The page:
Despite being a Grade II listed building, Warmington House is nestled incongruously within the fabric of the sparkling new Tottenham Hotspur football club complex at White Hart Lane, north London. It’s like a visitor from another time, and its contents are equally evocative of a world and a set of experiences shared with previous generations.
Inside is the OOF Gallery, a contemporary art space that currently contains a selection of the football photographs of Martin Parr. These pictures have a strange duality. Now 69, Parr has been taking photos for more than 50 years, and his recent battle with cancer has added an extra poignancy to these samples of his life’s work. Parr has traced British football’s journey through decrepitude, deindustrialisation and gentrification. These are definitively football photos but always portraits of grounds and supporters, never of the game itself. They’re cultural totems, snapshots of memory but also football as many of us still experience it.
As Parr sees it, football fulfils an important function. “It’s a way of people accessing emotions. It’s very tribal … It’s an important aspect of creating your own identity. Especially for men; it’s a very welcome way of letting your emotions go.”
His photos record moments of catharsis, but they’re also about belonging. One memorable image shows the seats at Wolverhampton Wanderers’ ground covered by striped Tesco bags. They had been left there by supporters of West Bromwich Albion (who are nicknamed the Baggies and play in striped shirts) as a cheeky way of claiming the territory. Football’s culture has always been acerbic and its humour self-generating. Parr captures these nuances brilliantly.
Football – like many aspects of British urban life – used to be a spartan affair. Parr’s photograph taken at Bradford City in 1979 will spark a wince of recognition and a sigh of nostalgia in anyone old enough to remember the 1970s. It’s black and white. Weeds grow through the concrete terraces. The men (they’re all men, naturally) watch the game studiously standing as far apart as possible. It is a collective, public and yet intensely private experience. The photo is very slightly blurred: it’s a vision, a hallucination of industrial Britain captured just before obsolescence. These are fragments of the past, caught in transition.
A shot of Portsmouth supporters on a visit to Bradford captures another transition. It is 1980 and one era is slowly giving way to another. “From a cultural point of view, you can see how the demographic of football supporters is starting to change,” says the gallery’s curator, Justin Hammond. “You’ve still got old skinheads with scarves tied round their wrists. You’ve got guys in donkey jackets, which were a symbol of the working man in the 70s. But you’ve got this bloke at the back in a duffel coat and Kickers. There’s a younger generation starting to infiltrate. It’s the dawn of the casual era. And then right at the front, there’s quite a glamorous-looking woman, in furs and high boots. In this era, when you see a woman there it really jumps out.”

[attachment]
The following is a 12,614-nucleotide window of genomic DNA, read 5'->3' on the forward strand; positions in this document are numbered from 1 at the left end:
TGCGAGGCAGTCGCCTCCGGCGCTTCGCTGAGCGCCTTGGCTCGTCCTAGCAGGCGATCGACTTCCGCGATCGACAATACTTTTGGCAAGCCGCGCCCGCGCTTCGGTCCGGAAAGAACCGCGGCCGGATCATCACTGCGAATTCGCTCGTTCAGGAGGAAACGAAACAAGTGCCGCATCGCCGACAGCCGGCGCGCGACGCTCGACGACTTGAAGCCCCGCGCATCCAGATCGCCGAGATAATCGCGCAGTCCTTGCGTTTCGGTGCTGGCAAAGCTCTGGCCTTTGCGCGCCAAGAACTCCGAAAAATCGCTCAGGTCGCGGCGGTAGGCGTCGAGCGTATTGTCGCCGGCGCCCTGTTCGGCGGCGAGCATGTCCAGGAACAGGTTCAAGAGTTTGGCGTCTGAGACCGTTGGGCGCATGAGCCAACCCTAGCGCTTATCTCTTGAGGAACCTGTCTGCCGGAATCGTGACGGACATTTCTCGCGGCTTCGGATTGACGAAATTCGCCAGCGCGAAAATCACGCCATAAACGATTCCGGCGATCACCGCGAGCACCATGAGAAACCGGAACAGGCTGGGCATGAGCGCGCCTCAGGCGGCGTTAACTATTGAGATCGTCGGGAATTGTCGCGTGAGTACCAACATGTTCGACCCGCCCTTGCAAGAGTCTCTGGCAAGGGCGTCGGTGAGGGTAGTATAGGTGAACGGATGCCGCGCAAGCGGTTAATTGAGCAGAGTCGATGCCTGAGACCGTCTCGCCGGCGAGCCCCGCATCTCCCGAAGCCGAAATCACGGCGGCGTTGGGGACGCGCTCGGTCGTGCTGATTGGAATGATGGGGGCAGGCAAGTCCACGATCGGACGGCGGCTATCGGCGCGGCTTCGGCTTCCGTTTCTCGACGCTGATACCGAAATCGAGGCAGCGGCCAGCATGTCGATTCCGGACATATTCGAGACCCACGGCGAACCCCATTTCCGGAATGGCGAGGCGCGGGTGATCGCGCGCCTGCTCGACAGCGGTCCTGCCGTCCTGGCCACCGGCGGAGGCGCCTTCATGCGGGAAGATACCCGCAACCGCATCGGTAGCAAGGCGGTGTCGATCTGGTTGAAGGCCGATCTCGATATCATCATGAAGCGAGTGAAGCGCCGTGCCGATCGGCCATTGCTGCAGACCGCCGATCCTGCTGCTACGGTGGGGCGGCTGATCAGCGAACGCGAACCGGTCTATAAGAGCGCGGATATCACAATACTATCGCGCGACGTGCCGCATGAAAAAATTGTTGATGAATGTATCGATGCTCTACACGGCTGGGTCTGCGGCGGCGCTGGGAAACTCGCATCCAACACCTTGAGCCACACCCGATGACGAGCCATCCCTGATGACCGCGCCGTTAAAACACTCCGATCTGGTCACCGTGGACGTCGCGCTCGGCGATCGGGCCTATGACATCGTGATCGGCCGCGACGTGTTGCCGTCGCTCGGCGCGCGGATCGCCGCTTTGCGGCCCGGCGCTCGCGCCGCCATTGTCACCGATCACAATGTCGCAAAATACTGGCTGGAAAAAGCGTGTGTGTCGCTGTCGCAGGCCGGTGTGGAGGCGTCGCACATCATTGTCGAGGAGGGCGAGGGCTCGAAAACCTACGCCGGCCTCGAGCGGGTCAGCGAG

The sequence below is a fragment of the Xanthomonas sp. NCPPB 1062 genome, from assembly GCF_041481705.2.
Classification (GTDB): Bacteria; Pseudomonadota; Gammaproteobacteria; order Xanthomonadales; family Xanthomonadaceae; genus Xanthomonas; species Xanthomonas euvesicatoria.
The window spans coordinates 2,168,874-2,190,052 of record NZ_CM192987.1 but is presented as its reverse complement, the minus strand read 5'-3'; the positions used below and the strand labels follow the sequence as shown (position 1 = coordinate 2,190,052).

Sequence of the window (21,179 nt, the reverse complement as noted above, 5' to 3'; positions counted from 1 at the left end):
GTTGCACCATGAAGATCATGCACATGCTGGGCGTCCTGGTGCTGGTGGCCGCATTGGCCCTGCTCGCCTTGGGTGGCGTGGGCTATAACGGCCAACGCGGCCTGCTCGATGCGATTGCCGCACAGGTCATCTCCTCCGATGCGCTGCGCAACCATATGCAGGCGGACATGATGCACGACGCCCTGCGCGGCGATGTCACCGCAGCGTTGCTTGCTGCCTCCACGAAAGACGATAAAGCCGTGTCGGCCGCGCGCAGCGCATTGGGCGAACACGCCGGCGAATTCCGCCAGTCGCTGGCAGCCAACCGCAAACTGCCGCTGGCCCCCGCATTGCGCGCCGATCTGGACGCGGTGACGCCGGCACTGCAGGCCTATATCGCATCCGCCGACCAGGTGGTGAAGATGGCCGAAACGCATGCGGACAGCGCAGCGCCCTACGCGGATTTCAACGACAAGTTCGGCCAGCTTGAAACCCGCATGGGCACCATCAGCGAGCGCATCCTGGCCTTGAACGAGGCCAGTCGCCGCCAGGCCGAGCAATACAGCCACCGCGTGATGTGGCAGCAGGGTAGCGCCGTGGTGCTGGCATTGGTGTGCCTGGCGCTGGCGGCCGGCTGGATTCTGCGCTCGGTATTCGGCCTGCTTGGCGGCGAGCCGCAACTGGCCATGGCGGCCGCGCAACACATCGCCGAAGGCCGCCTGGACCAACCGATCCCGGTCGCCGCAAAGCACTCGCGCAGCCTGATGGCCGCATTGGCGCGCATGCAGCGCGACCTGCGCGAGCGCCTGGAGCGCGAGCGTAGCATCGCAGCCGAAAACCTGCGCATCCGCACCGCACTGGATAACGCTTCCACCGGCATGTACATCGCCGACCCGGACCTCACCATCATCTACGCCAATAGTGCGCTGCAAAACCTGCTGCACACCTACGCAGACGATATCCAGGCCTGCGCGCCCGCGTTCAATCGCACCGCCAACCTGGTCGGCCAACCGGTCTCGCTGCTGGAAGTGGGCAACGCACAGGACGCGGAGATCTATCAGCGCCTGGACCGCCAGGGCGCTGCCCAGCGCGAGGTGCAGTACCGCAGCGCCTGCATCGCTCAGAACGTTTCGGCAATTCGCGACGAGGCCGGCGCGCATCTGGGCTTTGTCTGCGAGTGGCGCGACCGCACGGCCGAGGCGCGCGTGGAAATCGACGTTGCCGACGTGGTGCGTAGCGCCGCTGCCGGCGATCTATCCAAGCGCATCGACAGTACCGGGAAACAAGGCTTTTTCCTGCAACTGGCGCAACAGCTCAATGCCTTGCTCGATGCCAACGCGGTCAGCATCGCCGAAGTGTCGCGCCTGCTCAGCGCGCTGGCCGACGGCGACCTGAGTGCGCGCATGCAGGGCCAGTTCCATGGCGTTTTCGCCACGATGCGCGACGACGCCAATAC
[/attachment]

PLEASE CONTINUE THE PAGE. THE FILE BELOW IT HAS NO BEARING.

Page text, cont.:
So what do the replica-shirted fans of 2022 make of this time capsule within their state-of-the-art temple to football? Hammond and co-curator Eddy Frankel see it as an opportunity to enablewant to establish a dialogue between two worlds. Both are Spurs season ticket holders and serious contemporary art curators. “Commercially, it would make total sense for us to display pop art prints of Harry Kane or whatever,” says Hammond, pointing to the gallery’s prodigious footfall on match days. “We’d make a killing. But we’d be really underselling the potential of this.”
Martin Parr bridges the gap perfectly. “This is what’s amazing about having Martin,” says Frankel. “He’s a big name and really well respected as an artist. But on another level, his photos are easy to understand. People get it straight away … The vast majority of people who come in here will never have been to a contemporary art gallery. We’re indoctrinating people by stealth!”
‘Lower-league grounds are more interesting’: Martin Parr on three of his favourite football shots
Halifax Town supporters, 1977
“This is a good example of how a smaller crowd gives you an opportunity to arrange people within the frame in an interesting way,” says Parr. “You need that extra guy at the back to balance out the row of seven and make the picture work. That’s a bit of luck in a way. But luck is earned in photography. If you walk around for long enough, you’ll come across something that fits into place eventually.”
Hartlepool United fans on the terraces, 1982
“The kids on the ladder at the back probably got in for free. Again, these lower-league grounds are a lot more interesting: you don’t have to sneak a camera in; you can wander around the crowd and choose an angle; you can go anywhere. In the Premier League you’re stuck in one place. I like space but I also like crowds. So it’s a question of balancing those two things.”
Portsmouth fans in Bradford, 1980
“It’s the end of the match. If you’ve got quite a big crowd, you get these amazing fluid waves of people. This is a good example of that. If you can get a sense of height on the back of the crowd, it works particularly well.”
Martin Parr and Corbin Shaw are showing at the OOF Gallery, Warmington House, London, to 8 May.